Saturday, March 22, 2014

Common fallacies in an (attempted) rational debate

By no means extensive, and certainly debatable, this particular blog post is a collection of the common fallacies I have come across in my discussions online. Given the political climate in the country, the discussions have increased in number and have become heated, at times. The other motivation for this blog post is to have, at one place, the common fallacies and my reasoning behind calling them so. That way I don’t have to explain myself from the start in every new discussion. Lastly, my objective of engaging in a discussion is for both parties to end up with a more informed opinion. I think it is very childish to speak of “your” and “my” opinions. I think it is more reasonable to progressively improve one’s opinion (much like what a scientist does).

1. Knowing what the basic assumption is: All ratiocinations rest on certain axioms. Euclidean geometry follows from certain axioms. Linear analysis follows from certain others. (This is a limitation of deductive reasoning). Similarly, any discussion should, a priori set forth what the assumed axioms are. For example, in our democracy, the basic setting is that the judiciary is the sole source for delivering justice (i.e. for acquitting/convicting people). Also, until proven guilty, a charge levied is just an alleged accusation (be it Asaram Bapu, Chidambaram or any one). This is important, because it has come up time and again in many of my discussions – like the clean chit given by Karnataka HC to Yedurappa, by the SIT to Modi in his role in 2002 riots, etc. People are just not willing to accede that Modi or Yeddy are not guilty. This doesn't mean that the judiciary is infallible. A citizen is certainly allowed to contest even the SC’s decision, but with specifics. For example, if someone wants to hold Yeddy guilty of corruption, he/she should clearly quote the inadequacies of the court ruling and even better, contest it again in a higher court of law. It is important to note this, because this gives us a common baseline to work with. Otherwise, who is to decide which court ruling is correct and which isn't?

2. Digressions from the discussion: This is a problem when one of the parties has the attention span of a woodpecker. For example, in a discussion on one of Wendy Doniger’s books and the prospect of factual inaccuracies in it, if someone describes the mindset of a fanatic mob (what has that got to do with the discussion?), that is digressing. One has to give facts that are verifiable and not concoct some unverifiable conspiracy theory. The other instance is, in a recent debate on communalism and in another on AAP’s funding, someone was asking Dr. Subramanian Swamy on why he had joined the BJP when he had opposed it during Vajpayee’s rule. What has that got to do with communalism, (or AAP's funding) which is the topic of the debate? (Dr. Swamy can and should be asked about his opposition to the BJP back then and I am sure he will answer it). Digressions are bad because most of the times they can be vague and not verifiable. More importantly, they detract focus from the topic of discussion.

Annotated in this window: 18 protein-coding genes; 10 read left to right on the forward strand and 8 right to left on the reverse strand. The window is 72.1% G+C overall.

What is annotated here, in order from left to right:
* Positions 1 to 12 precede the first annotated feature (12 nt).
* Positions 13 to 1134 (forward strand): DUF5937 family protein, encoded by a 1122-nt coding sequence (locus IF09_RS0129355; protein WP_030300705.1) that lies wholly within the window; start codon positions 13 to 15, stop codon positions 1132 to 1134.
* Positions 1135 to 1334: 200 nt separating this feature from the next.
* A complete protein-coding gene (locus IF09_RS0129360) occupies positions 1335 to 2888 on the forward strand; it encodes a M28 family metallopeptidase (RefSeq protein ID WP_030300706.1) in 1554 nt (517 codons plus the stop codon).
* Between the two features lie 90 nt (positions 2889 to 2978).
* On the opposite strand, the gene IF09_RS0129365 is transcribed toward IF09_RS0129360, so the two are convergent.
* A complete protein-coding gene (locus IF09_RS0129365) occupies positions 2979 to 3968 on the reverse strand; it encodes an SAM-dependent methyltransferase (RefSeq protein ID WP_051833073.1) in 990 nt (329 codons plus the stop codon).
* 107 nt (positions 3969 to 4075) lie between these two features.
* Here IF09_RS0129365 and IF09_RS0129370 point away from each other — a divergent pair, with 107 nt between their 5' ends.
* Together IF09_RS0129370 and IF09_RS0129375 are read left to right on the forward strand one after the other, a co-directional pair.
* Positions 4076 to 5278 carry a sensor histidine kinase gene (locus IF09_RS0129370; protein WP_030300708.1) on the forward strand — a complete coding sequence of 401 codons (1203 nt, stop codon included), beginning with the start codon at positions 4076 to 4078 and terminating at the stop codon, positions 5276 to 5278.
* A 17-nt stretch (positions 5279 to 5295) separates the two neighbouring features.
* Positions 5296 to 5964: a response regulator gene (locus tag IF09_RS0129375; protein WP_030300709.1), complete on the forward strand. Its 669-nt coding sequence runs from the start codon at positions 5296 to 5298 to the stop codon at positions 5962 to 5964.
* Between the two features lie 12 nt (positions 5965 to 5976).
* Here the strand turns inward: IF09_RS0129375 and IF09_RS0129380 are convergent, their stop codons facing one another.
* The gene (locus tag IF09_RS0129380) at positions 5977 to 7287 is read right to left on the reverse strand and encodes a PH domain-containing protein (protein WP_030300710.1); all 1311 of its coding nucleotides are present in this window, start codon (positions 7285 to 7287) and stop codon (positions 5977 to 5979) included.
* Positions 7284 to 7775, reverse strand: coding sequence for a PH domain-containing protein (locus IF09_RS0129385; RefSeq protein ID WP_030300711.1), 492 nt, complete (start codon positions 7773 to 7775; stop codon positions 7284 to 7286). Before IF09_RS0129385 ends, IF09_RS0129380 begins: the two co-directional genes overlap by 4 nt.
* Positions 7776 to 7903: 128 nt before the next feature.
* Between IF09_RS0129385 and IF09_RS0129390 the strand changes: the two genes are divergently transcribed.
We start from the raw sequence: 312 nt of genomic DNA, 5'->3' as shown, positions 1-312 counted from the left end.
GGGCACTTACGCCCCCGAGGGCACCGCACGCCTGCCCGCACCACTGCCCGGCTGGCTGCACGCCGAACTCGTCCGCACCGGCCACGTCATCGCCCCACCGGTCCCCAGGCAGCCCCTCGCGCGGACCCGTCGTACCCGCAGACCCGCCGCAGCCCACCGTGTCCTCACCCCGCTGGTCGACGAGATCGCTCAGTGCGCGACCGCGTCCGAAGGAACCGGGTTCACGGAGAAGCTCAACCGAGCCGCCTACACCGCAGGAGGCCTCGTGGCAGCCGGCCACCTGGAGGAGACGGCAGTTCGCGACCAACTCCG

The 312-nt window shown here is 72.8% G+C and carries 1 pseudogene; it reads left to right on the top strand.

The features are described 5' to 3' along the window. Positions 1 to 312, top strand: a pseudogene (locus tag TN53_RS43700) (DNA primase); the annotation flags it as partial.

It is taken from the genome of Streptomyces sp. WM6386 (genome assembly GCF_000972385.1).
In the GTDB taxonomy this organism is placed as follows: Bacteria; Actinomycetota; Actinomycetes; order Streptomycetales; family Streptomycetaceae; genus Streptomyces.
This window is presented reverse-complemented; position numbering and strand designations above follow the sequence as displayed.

3. Self-serving statements: In an argument, one gentleman (opposing Modi and BJP and probably supporting Congress or AAP) had said something to this effect: “How can someone, despite being educated, support BJP?” This is hardly an argument. You can replace the word “BJP” with any party you like to criticize.  Hypothetically, one might as well ask “How can anyone in the right frame of mind vote for AAP except for AAPtards?” These are self serving questions/statements and hardly add value to the discussion. They don’t prove anything. Very recently, when asked not to mumble something but to explain himself, a gentleman had this to offer “Even dimwits can understand this”. Statements like these help push propaganda or make one look like an intellectual. In the face of reason, they crumble like a house of cards.

4. Circular logic: When proving a hypothesis or a theorem, you can’t use the hypothesis itself in the proof. For example, a definite integral follows from the knowledge of the formula for a rectangle‘s area. That is, you assume that you know the formula for the area of a rectangle when defining definite integrals. In order to calculate the area of a rectangle, you can’t use integration theory because that is circular logic. Similarly to prove that AAP is not the B-team of Congress you cannot use the fact that "AK defeated Sheila Dikshit in Delhi". Let me explain. The contention (or conspiracy theory, if you will) is that AAP is the B-team of congress. What does this entail (if true), politically? It means that having either Congress or AAP in power is the same. Given this, what does one mean by "AK defeating Sheila”? It is just an "exchange" of power between the two, if the contention were true. You don't prove a hypothesis by using it in the proof. This is just a shoddy piece of argument. I am not suggesting that AAP is the B-team of Congress. I am saying that you don't disprove it in this way.

I reiterate, this list is by no means exhaustive. They include some observations of mine over a period of time. If factually incorrect or logically inadequate anywhere, feel free to comment.